Pine Forest on Tree-Line Ecotone in the Mountain Kazbegi in the Georgia (South Caucasus)
Maia Akhalkatsi*, Giorgi Arabuli, Zezva Asanidze, Tamar Goloshvili and Natalia Togonidze
Department of Plant Genetic Resources, Institute of Botany, Ilia State University, Georgia
Submission: March 25, 2019; Published: April 02, 2019
*Corresponding author: Maia Akhalkatsi, Head of Department of Plant Genetic Resources, Institute of Botany, Ilia State University, Faculty of Natural Sciences and Engineering, K Cholokashvili 3/5, 0162 Tbilisi, Republic of Georgia
How to cite this article: Maia A, Giorgi A, Zezva A, Tamar G, Natalia T. Pine Forest on Tree-Line Ecotone in the Mountain Kazbegi in the Georgia (South Caucasus). Agri Res& Tech: Open Access J. 2019; 21(1): 556149. DOI: 10.19080/ARTOAJ.2019.21.556149
A widely distributed species of the pine in Georgia is - Pinus kochiana in the Caucasus Mountains. Central Great Caucasus higher is 5047m of Mt. Kazbegi and many summits are higher than 4000m. Caucasian pine from 300 to 2600m above of alpine tree line ecotone. Caucasian Pinus kochiana is on slopes from 784-2417m. Forest degradation will be activated to climate change in alpine zone and forest restoration is for protection of the environment. Other, planted pine species are migrated from Russia in Georgia in 1970s and this is mainly Pinus sylvestris. Pinus kochiana is synonym and accepted name is Pinus sylvestris var. hamata Steven. Other synonym names of this species are Pinus sosnowskyi, Pinus caucasica, Pinus hamata, Pinus kochiana var. parviflora, Pinus sylvestris subsp. kochiana, Pinus sylvestris var. kochiana. Forests occupy 32-35% of the territory of Georgia. The riparian and marsh forests occur in all regions of Georgia. The number of chromosomes in Pinus kochiana was precisely reported as 2n=24 and no mutation has been found. Forests were destroyed and burned by Kazbegi district during the wars in old centuries. Scots pine (Pinus sylvestris L.) is planted in degraded areas. Flowering period of this species is April-May and seeds are matured in September-October. Caucasian pine rock scree forest is distributed on the slopes of rocky southern exposition dry ecotone or limestone layers.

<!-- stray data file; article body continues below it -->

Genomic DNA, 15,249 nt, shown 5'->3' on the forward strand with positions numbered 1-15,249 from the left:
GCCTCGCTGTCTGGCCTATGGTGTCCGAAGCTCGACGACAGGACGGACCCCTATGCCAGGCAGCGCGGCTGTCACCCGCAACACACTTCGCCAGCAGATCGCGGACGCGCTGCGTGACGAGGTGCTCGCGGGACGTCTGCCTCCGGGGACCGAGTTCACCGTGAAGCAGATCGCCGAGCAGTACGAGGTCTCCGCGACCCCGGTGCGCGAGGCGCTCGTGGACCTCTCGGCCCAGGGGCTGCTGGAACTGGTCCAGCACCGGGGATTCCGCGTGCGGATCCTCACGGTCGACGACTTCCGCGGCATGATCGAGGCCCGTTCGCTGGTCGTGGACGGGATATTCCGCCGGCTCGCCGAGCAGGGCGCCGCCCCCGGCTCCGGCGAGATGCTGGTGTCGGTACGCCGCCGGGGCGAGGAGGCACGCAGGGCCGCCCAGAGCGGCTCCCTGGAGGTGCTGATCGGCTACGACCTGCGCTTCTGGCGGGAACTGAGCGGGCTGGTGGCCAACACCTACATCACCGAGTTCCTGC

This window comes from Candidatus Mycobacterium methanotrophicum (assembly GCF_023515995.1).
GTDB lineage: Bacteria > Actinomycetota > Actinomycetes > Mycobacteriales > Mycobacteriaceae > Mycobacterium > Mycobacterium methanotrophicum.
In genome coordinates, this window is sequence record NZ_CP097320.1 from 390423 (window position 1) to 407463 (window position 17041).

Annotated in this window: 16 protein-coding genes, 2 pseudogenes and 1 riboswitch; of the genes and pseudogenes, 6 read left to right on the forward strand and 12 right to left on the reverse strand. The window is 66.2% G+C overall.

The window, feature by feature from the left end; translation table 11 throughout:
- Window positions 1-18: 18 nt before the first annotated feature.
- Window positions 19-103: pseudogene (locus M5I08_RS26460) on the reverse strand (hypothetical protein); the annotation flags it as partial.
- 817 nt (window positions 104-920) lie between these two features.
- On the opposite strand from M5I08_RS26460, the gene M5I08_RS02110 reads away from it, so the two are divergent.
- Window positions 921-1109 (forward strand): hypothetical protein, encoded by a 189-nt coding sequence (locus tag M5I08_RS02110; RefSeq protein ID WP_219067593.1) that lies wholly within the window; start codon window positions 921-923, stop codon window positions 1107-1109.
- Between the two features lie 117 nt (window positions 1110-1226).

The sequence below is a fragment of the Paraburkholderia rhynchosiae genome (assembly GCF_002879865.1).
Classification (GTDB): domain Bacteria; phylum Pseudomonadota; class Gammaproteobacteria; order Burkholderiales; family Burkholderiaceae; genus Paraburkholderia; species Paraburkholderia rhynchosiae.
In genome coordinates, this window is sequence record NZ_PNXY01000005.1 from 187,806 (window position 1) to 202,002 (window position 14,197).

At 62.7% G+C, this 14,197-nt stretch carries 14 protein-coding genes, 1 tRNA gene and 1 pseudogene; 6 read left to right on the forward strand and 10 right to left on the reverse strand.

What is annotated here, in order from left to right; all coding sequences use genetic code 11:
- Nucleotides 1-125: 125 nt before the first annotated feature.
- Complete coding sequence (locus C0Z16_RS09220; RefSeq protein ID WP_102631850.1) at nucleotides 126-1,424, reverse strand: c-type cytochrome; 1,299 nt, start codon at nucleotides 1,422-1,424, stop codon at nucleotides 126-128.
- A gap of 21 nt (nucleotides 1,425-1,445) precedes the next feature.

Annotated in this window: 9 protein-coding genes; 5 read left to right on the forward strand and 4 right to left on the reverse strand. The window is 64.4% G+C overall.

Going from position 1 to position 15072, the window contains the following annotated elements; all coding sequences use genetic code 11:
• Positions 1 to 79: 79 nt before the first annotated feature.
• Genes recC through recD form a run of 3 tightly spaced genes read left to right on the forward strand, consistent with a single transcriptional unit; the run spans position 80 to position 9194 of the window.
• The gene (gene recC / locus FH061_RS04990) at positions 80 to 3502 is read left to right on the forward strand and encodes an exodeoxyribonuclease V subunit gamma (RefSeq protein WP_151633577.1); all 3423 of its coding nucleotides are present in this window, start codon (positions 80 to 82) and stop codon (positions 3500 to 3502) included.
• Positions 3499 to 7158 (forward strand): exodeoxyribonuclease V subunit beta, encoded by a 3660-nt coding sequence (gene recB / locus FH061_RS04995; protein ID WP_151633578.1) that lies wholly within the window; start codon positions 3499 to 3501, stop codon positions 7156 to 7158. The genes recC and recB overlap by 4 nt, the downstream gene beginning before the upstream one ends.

Keywords: Pinus; Subalpine; Forests; Synonym; Accepted
Georgia covers an area of 69 494 km2. Forests cover are mountain forests spread from the lower mountain belt up to the tree line ecotone the highest summits of the Caucasus. Elevation range of the Caucasus Greater Mountains varies from sea level to 5633m of Mt. Elbrus. Western Great Caucasus in Georgia has a highest peak 5068m of Mt. Shkhara and Central Great Caucasus higher is 5047m of Mt. Kazbegi and many summits are higher than 4000m [1,2]. Thus, the alpine and subalpine belts are here much wider, and the possibilities for high mountain forest growth and diversity are greater. In addition to their ancient isolation, the differences within their high mountain forest have also been influenced by the following factors. Forest degradation will be activated to climate change in alpine zone and forest restoration is for protection of the environment. It presents a great variety of widely contrasting landscapes due to geological, geomorphological, hydrological, climate and soil conditions and frequently alternating and ranging from subtropical forests to Desert Steppes from Black Sea to the east. The western region Kolkhis has a subtropical climate, with a warm winter. In sharp contrast to this region is eastern and southern Georgia with a nearly continental climate. The vegetation in Kolkhis is represented by wetlands, forests and even dense subtropical forests, in high mountains (western and eastern Georgia) tree line ecotone and alpine meadows followed by the nival ecotone are representative; southern Georgia is covered by secondary mountain steppes occupied area of primary forests growing in this area in the past; arid and semi-arid vegetation is widely spread in the eastern Georgia. Most typical of these include semi-deserts (with desert spots), steppes, vegetation of dry canyons, hemixerophilic shrub lands, foothill deserts, and dry open woodlands [3,4].
A widely distributed species of the pine in Georgia is - Pinus kochiana Klotz. ex K. Koch. (synonyms Pinus hamata, Pinus sosnowskyi). Accepted species is Pinus sylvestris var. hamata Steven. Caucasian pine (Pinus kochiana) composed in the mountains from 300 to 2600m above of alpine tree line ecotone. Forests were destroyed and burned by Kazbegi district during the wars in old centuries. Scots pine (Pinus sylvestris L.) is planted in degraded areas. Caucasian pine is distributed on the slopes of rocky southern exposition. Scots pine grows in different slopes. These two pine species have the same 6 ectomycorrhizal fungal species and can growing in similar soils. In west Georgia it is mixed with coniferous forests, the pure stand is only in rocky locations. Vertical borders on the distribution of the pine forest are from 700 to 2400 meters a.s.l.. Optimum conditions for the distribution are at the altitude of 1000-2200 meters. In certain places pine is found at the altitude of 2500-2600 meters. The pine grows both on limestone and volcanic layers. The pine rocky forest is especially distinguished in terms of the great variety of species .